Firework competitions and shows are a popular way for communities, be it a city, state, or even country, to celebrate holidays, anniversaries, and other momentous occasions. The scale and spectacle of the shows have reached such a fever-pitch that fireworks have become an event all their own, and nowhere is that more apparent than Vancouver, BC during the months of July and August. Known as the “Celebration of Light,” a name befitting the focus of the festivities, this international fireworks competition pits teams from across the globe against each other in an event that spans two months and takes place on three separate nights.
The Celebration officially began in 1990, and takes place over the English Bay of Vancouver. In the 2013 the celebration attracted upwards of 1.4 million spectators over the course of the festival, with viewing locations across the bay packed with onlookers. Competing nations must prepare a themed fireworks show for the massive audience, utilizing not only their pyrotechnic skills, but choreography (in a sense), and showmanship as well. In 2013 the home crowd got an extra-special treat, as the Canadian team came out on top with their show themed around “A Wonderful World / Into a Raging River.”
Beyond the Celebration
While the recent history and future of fireworks in Vancouver, BC are certainly dominated by the Celebration of Lights competition held in late summer, it is by no means the end-all-be-all of pyrotechnics in the region. Halloween in Vancouver is about more than just scary costumes and carved pumpkins, as the city is known for its amateur fireworks displays. A simple Google search of the subject matter is all it takes, as information on permits, legal use, and general firework safety seem to go hand-in-hand with the more “traditional” holiday themes.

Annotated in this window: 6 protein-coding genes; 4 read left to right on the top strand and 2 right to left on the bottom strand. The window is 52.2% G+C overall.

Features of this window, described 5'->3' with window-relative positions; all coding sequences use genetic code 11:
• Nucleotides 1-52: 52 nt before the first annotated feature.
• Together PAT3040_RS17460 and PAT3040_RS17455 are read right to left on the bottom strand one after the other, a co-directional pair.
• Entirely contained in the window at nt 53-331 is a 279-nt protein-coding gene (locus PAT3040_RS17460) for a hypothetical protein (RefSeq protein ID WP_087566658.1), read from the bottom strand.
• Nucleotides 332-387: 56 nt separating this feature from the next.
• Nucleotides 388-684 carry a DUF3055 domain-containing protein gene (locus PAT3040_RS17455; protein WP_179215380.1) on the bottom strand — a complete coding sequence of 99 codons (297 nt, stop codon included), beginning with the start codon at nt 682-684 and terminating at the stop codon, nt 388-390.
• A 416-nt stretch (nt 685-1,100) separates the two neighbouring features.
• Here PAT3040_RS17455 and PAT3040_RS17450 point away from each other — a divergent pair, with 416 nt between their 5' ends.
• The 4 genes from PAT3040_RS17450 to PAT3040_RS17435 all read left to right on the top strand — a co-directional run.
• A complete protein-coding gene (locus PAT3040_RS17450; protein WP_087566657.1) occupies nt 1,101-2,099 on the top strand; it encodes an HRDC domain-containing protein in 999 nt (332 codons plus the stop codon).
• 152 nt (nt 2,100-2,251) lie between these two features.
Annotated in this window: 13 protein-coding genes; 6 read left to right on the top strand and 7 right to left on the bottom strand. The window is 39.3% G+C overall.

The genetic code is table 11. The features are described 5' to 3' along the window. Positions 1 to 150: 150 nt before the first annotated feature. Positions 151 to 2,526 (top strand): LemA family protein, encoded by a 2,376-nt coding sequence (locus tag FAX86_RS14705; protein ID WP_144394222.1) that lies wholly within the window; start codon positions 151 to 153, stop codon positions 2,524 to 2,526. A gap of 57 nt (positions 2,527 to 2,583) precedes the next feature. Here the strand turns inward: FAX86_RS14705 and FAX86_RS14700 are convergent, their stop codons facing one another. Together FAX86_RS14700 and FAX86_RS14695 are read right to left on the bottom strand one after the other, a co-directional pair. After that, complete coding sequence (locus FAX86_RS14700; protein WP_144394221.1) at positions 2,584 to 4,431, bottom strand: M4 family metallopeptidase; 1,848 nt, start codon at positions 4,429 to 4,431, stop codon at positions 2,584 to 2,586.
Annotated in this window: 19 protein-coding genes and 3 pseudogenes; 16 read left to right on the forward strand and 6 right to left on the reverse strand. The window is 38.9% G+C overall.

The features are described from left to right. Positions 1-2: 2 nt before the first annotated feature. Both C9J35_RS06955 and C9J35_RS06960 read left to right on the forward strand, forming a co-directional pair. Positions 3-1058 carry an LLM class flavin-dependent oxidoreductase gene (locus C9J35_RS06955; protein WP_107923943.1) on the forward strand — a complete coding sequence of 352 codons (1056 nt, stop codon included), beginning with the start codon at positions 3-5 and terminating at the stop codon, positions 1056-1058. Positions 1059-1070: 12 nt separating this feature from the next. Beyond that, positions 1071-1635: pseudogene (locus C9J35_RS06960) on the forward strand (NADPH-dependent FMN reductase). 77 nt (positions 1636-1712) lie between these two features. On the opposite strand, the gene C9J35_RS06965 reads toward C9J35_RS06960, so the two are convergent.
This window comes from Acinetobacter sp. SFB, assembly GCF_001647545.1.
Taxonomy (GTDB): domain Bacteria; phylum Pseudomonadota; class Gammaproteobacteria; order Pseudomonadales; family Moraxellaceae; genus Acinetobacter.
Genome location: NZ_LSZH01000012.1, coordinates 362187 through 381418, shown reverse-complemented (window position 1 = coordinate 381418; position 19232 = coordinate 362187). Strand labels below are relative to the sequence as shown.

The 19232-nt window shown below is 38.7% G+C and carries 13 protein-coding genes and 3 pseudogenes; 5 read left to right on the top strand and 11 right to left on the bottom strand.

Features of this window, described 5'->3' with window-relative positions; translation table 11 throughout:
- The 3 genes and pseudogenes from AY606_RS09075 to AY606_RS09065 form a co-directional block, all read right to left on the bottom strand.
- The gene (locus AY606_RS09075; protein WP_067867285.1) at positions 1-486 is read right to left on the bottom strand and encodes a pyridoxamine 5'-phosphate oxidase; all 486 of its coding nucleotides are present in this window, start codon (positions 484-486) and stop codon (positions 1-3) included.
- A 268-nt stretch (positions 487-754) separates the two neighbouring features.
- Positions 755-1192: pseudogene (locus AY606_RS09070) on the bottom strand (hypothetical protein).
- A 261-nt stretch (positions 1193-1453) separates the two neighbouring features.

In 2013 the pyrotechnic enthusiasm got a little out of hand, with at least one individual going from celebrating to the emergency room after a close encounter of the wrong kind with a firework of the aerial variety. According to reports, a wayward bottle rocket (a small aerial firework that is designed to shoot up into the air before exploding) failed to fly vertically and struck a young woman in the eye. In addition to the physical injury suffered by the victim, Metro Vancouver estimated that fireworks were responsible for approximately $32,000 in damage by the time that Halloween was through, many people were in financial stress and had to resort to bad credit loans as described on this blog and here.
Past, Present, and Future
With Halloween and the Celebration of Light anchoring one-another at opposite ends of the firework spectrum, it’s safe to say that Vancouver is not just an average city when it comes to promoting and pioneering with pyrotechnics; both the professional and amateur practitioner have something to love in Metro Vancouver. Whether it’s a world-class fireworks festival that will dazzle and delight, or a raucous night of rabble-rousing punctuated (and hopefully not punctured) by bottle rockets, a trip to Vancouver, BC is sure to be an illuminating experience. In the past it has been sponsored by large corporations such as Honda or HSBC bank, in the future you may see larger corporations taking hold into sponsored events . Learn more about working conditions here.